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VOD Review: She Dies Tomorrow

August 7, 2020

By John Corrado

★★★ (out of 4)

Pitched somewhere between horror movie, psychological thriller, dark comedy, and hallucinatory fever dream, while refusing to settle for any single one of those things, She Dies Tomorrow functions as an intriguing look at anxiety and mass hysteria.

Written and directed by Amy Seimetz, an actor who starred in Upstream Color and made her feature directorial debut in 2012 with Sun Don’t Shine, the film follows a woman named Amy (Kate Lyn Sheil) who is convinced that she is going to die tomorrow. We don’t exactly know why, but when we first meet her in the film, she is drinking and very distressed.

Not much happens for roughly the first twenty minutes of She Dies Tomorrow; we simply observe Amy as she behaves oddly at home. Then things start to get quite interesting. She gets a visit from her old friend Jane (Jane Adams), who tries to help, but Amy is insistent that her demise is imminent and that she wants a leather jacket made out of her skin. It’s not long before Jane becomes convinced that she will also die tomorrow, and starts spreading this paranoia to more and more people.

It’s a premise that, on the surface, seems sort of like It Follows; a plague of sorts keeps getting passed from person to person, leading to increasing paranoia as interactions between the infected cause the disease to rapidly spread. The story itself is fairly simple, but what Seimetz does with it makes her film unique and much harder to define. The film plays vaguely as a horror movie, but it’s also not that simple, and there are multiple ways to interpret the story.

It works as a breakup movie and as an allegorical story about addiction and relapse. It also works as a portrait of the devastating effects of mental illness, and how the fallout from one person’s breakdown can have untold consequences on those around them. The elusive nature of the story keeps all of these different interpretations in constant play, and Seimetz, who made the film following a very dark period in her own life, refuses to settle for easy or decisive answers.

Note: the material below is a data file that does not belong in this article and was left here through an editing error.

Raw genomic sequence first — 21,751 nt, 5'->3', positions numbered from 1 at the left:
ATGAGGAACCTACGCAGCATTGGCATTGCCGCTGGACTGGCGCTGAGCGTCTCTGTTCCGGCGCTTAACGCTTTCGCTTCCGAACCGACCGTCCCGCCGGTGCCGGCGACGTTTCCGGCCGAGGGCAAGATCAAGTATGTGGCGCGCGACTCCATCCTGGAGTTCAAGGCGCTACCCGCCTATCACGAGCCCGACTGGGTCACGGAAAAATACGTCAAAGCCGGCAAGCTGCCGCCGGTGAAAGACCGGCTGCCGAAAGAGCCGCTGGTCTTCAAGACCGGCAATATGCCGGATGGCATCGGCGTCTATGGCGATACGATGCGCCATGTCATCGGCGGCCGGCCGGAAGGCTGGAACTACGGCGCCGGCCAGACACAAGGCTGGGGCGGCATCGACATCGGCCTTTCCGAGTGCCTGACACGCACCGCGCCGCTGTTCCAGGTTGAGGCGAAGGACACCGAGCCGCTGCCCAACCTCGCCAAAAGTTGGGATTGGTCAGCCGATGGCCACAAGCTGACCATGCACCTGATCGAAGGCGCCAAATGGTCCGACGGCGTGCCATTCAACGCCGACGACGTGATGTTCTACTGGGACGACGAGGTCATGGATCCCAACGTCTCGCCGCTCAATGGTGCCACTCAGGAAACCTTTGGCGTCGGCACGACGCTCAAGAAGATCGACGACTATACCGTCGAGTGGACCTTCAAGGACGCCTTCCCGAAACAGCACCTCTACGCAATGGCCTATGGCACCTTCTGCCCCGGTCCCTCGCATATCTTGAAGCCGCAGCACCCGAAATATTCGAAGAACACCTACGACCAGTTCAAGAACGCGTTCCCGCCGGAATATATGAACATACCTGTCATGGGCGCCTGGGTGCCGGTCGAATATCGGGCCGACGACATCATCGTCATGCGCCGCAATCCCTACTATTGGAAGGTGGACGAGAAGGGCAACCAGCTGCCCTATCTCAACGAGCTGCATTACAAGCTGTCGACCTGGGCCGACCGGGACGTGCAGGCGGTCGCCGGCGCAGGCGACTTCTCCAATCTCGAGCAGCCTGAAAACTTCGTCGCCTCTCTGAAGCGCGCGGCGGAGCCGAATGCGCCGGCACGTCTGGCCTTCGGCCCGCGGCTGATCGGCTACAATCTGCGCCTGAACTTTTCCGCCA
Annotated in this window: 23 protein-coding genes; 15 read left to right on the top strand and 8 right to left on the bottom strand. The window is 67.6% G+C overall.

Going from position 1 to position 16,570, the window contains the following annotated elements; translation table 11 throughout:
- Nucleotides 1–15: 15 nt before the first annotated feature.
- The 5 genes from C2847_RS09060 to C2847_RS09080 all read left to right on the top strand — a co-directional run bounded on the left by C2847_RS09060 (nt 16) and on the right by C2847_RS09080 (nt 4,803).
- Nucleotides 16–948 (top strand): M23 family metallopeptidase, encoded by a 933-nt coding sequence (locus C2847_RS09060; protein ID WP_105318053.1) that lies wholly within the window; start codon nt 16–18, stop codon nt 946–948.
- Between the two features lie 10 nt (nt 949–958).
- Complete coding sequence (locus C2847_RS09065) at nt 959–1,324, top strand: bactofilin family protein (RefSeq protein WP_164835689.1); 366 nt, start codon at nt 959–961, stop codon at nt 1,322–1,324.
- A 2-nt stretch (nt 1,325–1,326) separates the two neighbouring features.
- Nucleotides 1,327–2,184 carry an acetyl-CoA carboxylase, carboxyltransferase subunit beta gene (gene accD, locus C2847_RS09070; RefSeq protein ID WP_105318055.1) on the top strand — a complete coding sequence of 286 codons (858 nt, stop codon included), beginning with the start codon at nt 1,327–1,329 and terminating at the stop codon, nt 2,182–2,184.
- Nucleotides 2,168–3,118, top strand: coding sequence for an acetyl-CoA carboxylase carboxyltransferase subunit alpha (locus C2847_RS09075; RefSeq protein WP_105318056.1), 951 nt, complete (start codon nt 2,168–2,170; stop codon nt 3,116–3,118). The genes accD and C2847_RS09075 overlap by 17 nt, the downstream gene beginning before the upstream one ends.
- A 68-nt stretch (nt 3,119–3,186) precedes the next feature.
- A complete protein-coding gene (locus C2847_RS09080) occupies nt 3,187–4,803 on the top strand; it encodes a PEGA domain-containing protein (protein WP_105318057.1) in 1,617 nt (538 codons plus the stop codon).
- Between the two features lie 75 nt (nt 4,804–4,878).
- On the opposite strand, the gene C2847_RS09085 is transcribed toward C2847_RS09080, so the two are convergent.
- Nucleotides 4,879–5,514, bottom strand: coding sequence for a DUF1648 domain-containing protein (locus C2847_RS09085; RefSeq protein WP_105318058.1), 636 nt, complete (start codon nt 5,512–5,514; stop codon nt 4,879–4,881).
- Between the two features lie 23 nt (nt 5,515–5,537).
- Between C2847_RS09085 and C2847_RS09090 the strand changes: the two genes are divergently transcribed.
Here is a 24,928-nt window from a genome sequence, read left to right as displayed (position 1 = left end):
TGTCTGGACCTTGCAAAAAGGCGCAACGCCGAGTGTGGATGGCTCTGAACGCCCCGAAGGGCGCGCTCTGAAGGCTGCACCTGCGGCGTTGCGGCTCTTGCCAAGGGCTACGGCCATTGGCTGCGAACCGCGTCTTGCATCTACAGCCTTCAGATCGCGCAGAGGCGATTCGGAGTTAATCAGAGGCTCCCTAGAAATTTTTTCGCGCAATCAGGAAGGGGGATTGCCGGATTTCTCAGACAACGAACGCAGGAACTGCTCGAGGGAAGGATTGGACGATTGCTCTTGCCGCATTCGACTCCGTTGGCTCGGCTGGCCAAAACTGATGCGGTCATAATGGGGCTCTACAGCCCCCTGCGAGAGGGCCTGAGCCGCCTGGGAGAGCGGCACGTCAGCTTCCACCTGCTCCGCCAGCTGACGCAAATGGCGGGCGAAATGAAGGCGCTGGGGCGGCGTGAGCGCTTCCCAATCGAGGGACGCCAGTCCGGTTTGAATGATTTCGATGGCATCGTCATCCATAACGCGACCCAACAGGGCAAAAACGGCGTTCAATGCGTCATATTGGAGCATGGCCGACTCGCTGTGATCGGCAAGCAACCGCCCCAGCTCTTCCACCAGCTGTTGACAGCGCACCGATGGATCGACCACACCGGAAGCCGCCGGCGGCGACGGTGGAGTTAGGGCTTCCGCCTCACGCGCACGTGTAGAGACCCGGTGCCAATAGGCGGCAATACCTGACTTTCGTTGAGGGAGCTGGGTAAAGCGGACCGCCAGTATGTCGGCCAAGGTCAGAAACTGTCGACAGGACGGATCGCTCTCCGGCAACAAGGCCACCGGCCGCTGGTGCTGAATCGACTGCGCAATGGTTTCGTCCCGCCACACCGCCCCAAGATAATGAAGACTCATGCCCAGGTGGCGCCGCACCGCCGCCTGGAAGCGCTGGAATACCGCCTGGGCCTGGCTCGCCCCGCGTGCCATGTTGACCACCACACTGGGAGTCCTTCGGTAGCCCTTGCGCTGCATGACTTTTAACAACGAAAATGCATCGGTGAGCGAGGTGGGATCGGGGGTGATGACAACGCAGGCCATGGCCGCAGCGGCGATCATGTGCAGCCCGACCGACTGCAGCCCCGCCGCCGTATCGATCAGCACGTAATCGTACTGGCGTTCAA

In short, Seimetz was previously engaged to her Upstream Color director and co-star Shane Carruth, a relationship that ended due to horrific abuse. This information was only made public recently, pushed to the forefront through images of Carruth’s restraining order against her that he “accidentally” posted on twitter. None of this should overshadow Seimetz’s film, as was possibly Carruth’s intention, but it does provide some insight into what headspace she was in when developing the film.

As Amy, Sheil grounds the film with a performance that is both sympathetic and unsettling, doing an excellent job of portraying a woman who is unravelling from the knowledge of her mortality. Jay Keitel’s impressive cinematography adds a dream-like feel to She Dies Tomorrow, as he plays with colour and light in an at times hypnotic way, including a strobing effect (any photosensitive viewers should proceed with caution) that precedes the realization of impending death.

The film also features some unnerving sound design, which really adds to the eerie feel of it all. This is the epitome of a strange, offbeat, idiosyncratic movie that won’t be for everyone. But if you are able to go along with it, She Dies Tomorrow reveals itself to be something interesting and often unsettling, as it explores how contagious the fear of death can truly be.

She Dies Tomorrow is being released today on a variety of digital and VOD platforms. It’s being distributed in Canada by Elevation Pictures.

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